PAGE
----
Processor 1110 may include both general and special purpose microprocessors, and may be the sole processor or one of multiple processors of computing device 1100. Processor 1110 may comprise one or more central processing units (CPUs), for example. Processor 1110, data storage device 1120, and/or memory 1130 may include, be supplemented by, or incorporated in, one or more application-specific integrated circuits (ASICs) and/or one or more field programmable gate arrays (FPGAs).

Data storage 1120 and memory 1130 each comprise a tangible non-transitory computer readable storage medium. Data storage 1120, and memory 1130, may each include high-speed random access memory, such as dynamic random access memory (DRAM), static random access memory (SRAM), double data rate synchronous dynamic random access memory (DDR RAM), or other random access solid state memory devices, and may include non-volatile memory, such as one or more magnetic disk storage devices such as internal hard disks and removable disks, magneto-optical disk storage devices, optical disk storage devices, flash memory devices, semiconductor memory devices, such as erasable programmable read-only memory (EPROM), electrically erasable programmable read-only memory (EEPROM), compact disc read-only memory (CD-ROM), digital versatile disc read-only memory (DVD-ROM) disks, or other non-volatile solid state storage devices.

Input/output devices 1150 may include peripherals, such as a printer, scanner, display screen, etc. For example, input/output devices 1150 may include a display device such as a cathode ray tube (CRT) or liquid crystal display (LCD) monitor for displaying information to the user, a keyboard, and a pointing device such as a mouse or a trackball by which the user can provide input to computing device 1100.

One skilled in the art will readily recognize that any implementation of an actual computer, computer system, or computing device may have other structures and may contain other components, and that computing device 1100 is merely a high level representation of some of the components for illustrative purposes.

All systems and methods described herein may be implemented using digital circuitry, or using one or more computers using well-known computer processors, memory units, storage devices, computer software, and other components. Typically, a computer includes a processor for executing instructions and one or more memories for storing instructions and data. A computer may also include, or be coupled to, one or more mass storage devices, such as one or more magnetic disks, internal hard disks and removable disks, magneto-optical disks, optical disks, etc.

All systems and methods described herein may also be implemented using computers operating in a client-server relationship. Typically, in such a system, the client computer is located remotely from the server computer and interaction takes place via a network. The client-server relationship may be defined and controlled by computer programs executing on their respective client and server computers.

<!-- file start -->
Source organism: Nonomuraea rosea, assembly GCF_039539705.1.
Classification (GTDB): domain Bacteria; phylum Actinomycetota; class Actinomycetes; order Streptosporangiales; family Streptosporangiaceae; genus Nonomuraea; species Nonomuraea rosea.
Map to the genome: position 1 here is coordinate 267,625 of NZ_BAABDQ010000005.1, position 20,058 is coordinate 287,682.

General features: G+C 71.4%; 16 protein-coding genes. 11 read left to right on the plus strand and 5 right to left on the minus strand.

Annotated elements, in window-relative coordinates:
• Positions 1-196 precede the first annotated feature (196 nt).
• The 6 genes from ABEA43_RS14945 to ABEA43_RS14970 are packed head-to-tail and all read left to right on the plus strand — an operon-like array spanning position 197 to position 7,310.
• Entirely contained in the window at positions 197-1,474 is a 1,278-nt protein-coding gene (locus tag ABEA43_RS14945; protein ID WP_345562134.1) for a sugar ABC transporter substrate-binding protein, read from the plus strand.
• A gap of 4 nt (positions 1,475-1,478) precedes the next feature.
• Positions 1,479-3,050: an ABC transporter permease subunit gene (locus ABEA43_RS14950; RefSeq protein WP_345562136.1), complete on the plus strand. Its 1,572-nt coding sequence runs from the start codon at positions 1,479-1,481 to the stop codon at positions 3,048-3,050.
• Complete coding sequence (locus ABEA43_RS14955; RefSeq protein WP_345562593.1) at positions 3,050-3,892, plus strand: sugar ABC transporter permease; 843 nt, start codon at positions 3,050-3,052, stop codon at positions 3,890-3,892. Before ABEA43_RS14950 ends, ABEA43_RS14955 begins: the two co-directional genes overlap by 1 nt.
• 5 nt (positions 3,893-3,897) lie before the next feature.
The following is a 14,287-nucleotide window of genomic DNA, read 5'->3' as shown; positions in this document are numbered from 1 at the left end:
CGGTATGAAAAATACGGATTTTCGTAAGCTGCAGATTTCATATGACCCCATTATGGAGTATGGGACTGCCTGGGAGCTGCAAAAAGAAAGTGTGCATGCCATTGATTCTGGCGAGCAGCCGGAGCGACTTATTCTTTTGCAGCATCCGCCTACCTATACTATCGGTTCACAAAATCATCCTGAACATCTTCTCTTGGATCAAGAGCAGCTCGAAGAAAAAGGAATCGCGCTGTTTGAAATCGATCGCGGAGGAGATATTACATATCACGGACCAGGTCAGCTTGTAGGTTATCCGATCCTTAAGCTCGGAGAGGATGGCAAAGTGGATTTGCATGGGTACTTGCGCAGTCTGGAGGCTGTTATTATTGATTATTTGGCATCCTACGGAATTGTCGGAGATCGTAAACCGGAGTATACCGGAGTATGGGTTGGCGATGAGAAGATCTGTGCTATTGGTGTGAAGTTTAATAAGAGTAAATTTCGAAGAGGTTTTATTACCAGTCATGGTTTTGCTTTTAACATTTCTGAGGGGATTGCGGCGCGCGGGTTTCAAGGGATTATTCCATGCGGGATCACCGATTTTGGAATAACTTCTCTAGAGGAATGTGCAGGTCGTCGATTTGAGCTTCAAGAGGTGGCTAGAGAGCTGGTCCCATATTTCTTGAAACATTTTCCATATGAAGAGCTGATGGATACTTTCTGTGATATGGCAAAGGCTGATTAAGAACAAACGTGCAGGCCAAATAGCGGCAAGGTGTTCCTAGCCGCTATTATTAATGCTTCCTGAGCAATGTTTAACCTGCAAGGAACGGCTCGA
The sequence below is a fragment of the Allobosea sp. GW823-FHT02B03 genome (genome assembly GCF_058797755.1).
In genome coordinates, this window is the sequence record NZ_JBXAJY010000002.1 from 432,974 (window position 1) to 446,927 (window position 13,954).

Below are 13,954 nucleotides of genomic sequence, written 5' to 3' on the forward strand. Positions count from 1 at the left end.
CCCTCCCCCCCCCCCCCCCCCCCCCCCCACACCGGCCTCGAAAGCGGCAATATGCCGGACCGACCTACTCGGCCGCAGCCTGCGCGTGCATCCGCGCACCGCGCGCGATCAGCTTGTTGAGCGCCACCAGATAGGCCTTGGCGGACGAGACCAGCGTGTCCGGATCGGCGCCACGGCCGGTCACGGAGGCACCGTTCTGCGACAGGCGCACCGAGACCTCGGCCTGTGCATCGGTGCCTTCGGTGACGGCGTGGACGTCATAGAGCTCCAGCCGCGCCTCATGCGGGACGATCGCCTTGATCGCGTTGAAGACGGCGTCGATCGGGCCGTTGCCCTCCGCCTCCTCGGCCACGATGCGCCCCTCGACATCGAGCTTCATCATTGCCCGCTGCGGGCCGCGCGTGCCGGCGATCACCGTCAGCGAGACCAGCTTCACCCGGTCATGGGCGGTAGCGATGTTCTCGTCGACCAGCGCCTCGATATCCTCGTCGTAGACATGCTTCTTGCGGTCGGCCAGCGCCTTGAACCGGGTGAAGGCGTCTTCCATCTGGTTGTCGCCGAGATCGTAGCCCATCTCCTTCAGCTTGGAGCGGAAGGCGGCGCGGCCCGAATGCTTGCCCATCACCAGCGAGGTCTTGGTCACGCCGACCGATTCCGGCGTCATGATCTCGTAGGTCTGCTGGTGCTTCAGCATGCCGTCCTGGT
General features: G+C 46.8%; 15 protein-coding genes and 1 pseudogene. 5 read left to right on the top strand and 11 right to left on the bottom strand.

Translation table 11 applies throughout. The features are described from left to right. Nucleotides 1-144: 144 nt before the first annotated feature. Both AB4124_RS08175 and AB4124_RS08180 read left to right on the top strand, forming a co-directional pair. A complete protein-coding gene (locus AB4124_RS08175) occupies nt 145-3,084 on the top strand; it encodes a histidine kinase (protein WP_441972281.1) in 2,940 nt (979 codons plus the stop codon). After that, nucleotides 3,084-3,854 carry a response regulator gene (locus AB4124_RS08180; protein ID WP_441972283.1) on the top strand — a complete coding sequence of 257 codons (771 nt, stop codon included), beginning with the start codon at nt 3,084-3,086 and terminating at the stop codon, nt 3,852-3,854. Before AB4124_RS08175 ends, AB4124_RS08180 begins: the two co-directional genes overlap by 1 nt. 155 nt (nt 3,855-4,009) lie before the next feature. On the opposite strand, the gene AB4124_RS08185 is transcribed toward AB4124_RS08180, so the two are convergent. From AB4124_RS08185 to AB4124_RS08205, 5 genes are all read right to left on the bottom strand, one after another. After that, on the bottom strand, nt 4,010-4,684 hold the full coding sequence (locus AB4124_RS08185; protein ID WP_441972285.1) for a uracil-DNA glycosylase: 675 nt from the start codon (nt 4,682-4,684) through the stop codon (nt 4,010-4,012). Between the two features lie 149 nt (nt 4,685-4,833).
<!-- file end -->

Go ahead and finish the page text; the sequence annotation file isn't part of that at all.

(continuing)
All systems and methods described herein may be implemented using a computer program product tangibly embodied in an information carrier, e.g., in a non-transitory machine-readable storage, for execution by a programmable processor; and the method steps described herein may be implemented using one or more computer programs executable by such processor. A computer program may be a set of computer program instructions that can be used, directly or indirectly, by a computer to perform a certain activity or bring about a certain result. A computer program may be written in any form of programming language, including compiled or interpreted languages, and may be deployed in any form, including as a stand-alone program or as a module, component, subroutine, or other unit suitable for use in a computing environment.

The foregoing detailed description of the present disclosure is to be understood as being in every respect illustrative and exemplary, but not restrictive, and the scope of the present disclosure provided herein is not to be determined solely from the detailed description, but rather from the claims as interpreted according to the full breadth and scope permitted by patent laws. It is to be understood that the embodiments shown and described herein are merely illustrative of the principles addressed by the present disclosure and that various modifications may be implemented by those skilled in the art without departing from the scope and spirit of the present disclosure. Those skilled in the art may implement various other feature combinations without departing from the scope and spirit of the present disclosure. The various functional modules shown are for illustrative purposes only, and may be combined, rearranged and/or otherwise modified.